Canada is no longer in the asbestos business but its message is clear: if you can make money from a hazardous substance, then oppose safety requirements.
May 5, 2013
In February last year, an Italian court sentenced two asbestos industrialists to 16 years in prison for criminal conduct in having for years covered up the hazards of asbestos and failed to implement safety measures.
As a result of this coverup, thousands of workers and nearby residents of their Eternit asbestos-cement factory at Casale, Italy, died painful deaths from asbestos-related diseases. And the death toll at Casale continues to rise.
Yet the asbestos industry is fighting to carry on this same deadly coverup today. To date, Canada has been the industry’s chief political ally in achieving this goal. But this is about to change.
At the UN Rotterdam Convention conference in Geneva this coming week, asbestos lobbyists will be working to defeat the recommendation of the convention’s expert scientific committee to put chrysotile asbestos on the convention’s list of hazardous substances.
The convention does not ban trade in hazardous substances; it simply requires that countries act responsibly and obtain prior informed consent before shipping a listed hazardous substance to another country. This allows developing countries — where asbestos and most hazardous substances are shipped nowadays — to be informed of the dangers. They thus have the right to refuse the product or, at least, have a better chance of protecting their population from harm.
This will be the fourth time that the recommendation to list chrysotile asbestos as hazardous will be presented to the UN conference. Chrysotile asbestos represents 95 per cent of all asbestos used over the past century. The scientific consensus is clear that all forms of asbestos cause deadly diseases. Other forms of asbestos are already on the convention’s list but not chrysotile asbestos, representing 100 per cent of the global asbestos trade today.
At previous conferences, Canada played the role of saboteur-in-chief, refusing to allow chrysotile asbestos to be put on the list. Even though chrysotile asbestos is listed as a hazardous substance under Canadian law, Canada maintained that, once it left Canadian shores (as virtually all of it did because Canadians did not want asbestos in their homes and schools), it should no longer be treated as a hazardous substance.
At the last conference in 2011, when, finally, consensus had been reached to list chrysotile asbestos, Canada alone refused consent, single-handedly blocking the listing.
The Harper government has stated that it will not block the listing at the upcoming conference. But this turnaround is not because the government supports the convention’s mandate of health protection. Instead, it is for totally cynical reasons.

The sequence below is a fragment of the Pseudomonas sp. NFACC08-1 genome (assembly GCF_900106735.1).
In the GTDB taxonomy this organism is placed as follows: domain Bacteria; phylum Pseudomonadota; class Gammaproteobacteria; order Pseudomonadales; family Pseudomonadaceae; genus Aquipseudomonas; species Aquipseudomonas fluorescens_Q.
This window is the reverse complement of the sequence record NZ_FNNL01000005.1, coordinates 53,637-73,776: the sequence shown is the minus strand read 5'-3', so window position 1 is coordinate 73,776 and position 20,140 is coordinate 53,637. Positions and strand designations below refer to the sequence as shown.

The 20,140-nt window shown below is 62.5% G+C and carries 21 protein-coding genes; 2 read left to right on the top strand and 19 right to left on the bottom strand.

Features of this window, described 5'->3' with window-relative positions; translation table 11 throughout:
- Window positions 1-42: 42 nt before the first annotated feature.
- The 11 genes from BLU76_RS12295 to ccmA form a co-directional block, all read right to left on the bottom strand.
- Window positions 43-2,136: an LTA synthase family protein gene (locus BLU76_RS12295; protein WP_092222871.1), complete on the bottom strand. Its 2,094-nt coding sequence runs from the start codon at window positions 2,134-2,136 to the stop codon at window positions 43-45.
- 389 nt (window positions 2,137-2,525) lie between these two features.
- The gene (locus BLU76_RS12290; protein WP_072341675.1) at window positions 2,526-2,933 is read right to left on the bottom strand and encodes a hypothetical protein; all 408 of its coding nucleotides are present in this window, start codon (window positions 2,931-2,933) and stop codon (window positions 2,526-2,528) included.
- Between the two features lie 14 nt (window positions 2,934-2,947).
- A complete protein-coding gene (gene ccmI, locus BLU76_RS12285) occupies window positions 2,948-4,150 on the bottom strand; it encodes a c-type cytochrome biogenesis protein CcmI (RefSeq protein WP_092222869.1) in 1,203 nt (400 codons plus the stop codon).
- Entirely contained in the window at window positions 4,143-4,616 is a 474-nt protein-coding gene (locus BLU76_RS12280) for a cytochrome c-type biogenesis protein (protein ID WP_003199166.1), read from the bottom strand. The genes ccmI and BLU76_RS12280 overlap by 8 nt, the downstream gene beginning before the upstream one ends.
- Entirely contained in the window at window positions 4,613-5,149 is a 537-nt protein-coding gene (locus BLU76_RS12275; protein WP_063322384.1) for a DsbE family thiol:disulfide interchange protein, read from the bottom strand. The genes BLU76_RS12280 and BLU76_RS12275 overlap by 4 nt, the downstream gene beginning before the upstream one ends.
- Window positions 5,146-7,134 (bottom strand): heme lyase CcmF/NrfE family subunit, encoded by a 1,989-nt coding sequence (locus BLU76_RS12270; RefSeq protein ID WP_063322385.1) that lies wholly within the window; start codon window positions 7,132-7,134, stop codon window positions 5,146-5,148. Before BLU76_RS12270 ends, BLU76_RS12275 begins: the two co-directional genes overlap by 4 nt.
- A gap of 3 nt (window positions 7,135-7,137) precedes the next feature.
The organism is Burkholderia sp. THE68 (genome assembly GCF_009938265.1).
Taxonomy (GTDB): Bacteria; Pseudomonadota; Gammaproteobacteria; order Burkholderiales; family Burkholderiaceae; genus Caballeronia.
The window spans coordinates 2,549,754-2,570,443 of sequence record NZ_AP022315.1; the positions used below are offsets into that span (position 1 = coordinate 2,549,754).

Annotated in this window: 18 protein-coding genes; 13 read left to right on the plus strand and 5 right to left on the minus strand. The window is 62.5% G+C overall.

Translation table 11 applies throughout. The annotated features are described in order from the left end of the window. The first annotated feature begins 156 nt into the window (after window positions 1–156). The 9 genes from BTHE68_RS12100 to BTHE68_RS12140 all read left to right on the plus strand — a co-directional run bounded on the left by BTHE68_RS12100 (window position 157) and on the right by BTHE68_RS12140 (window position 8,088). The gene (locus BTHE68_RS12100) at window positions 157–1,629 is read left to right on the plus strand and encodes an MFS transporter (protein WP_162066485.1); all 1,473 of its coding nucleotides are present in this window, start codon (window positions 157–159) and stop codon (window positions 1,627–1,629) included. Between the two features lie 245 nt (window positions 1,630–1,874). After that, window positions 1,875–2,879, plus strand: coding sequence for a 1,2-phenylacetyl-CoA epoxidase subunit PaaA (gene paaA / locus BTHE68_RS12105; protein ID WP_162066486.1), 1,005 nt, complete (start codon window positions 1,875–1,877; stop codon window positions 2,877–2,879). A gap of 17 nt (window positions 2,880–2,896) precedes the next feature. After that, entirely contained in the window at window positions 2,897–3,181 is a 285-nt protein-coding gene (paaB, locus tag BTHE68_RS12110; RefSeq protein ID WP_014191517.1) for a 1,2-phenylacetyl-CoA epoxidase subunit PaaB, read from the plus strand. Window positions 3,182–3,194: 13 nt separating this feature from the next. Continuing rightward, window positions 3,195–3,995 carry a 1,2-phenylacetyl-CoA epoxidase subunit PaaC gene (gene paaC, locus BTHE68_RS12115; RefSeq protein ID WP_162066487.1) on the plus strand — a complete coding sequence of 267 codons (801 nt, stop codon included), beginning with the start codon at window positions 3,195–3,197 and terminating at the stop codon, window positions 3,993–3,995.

Harper’s Quebec lieutenant, Christian Paradis — a longtime ally of the Quebec asbestos industry — explained that, since the new Parti Québécois government has refused to subsidize the bankrupt Quebec asbestos industry, thus causing its shutdown, there would be no point in Canada blocking the listing of chrysotile asbestos.
Canada’s message to the world is clear and sordid: if you can make money from exporting a hazardous substance, then oppose safety requirements, as they might damage profits. If you have no vested interest, then don’t bother to oppose.
If other countries follow Canada’s example, the convention becomes worthless.
Canada does not even intend to support the listing of chrysotile asbestos. Instead, it will maintain a cowardly, ambiguous silence.
This week, Russia, the world’s biggest asbestos exporter, will take over Canada’s role of sabotaging the convention. Of the 1 million tons of asbestos exported in 2011, Russia exported 750,000. Russia, therefore, has a big financial interest in the continued uncontrolled export of asbestos and continued coverup of its hazards.
Russia will be attending for the first time as a party to the convention. It has indicated that it intends to use its new status to prevent chrysotile asbestos from being put on the hazardous substance list. In Russia, with a population of 141 million people, there is not a single scientist or a single scientific organization that opposes the government’s pro-asbestos policy. Or, at any rate, there is not a single scientist or scientific body that dares to do so publicly.
Zimbabwe also will be attending as a party for the first time and also plans to oppose the listing. Zimbabwe wants to reopen its asbestos mines and resume asbestos exports. Safety measures are not on its wish list.
Canada’s heartless asbestos legacy lives on, inherited by Russia and Zimbabwe. Many will die painful, unnecessary deaths as a result. We have a lot to answer for.
Kathleen Ruff is co-coordinator of ROCA (Rotterdam Convention Alliance) and will be attending the Geneva conference.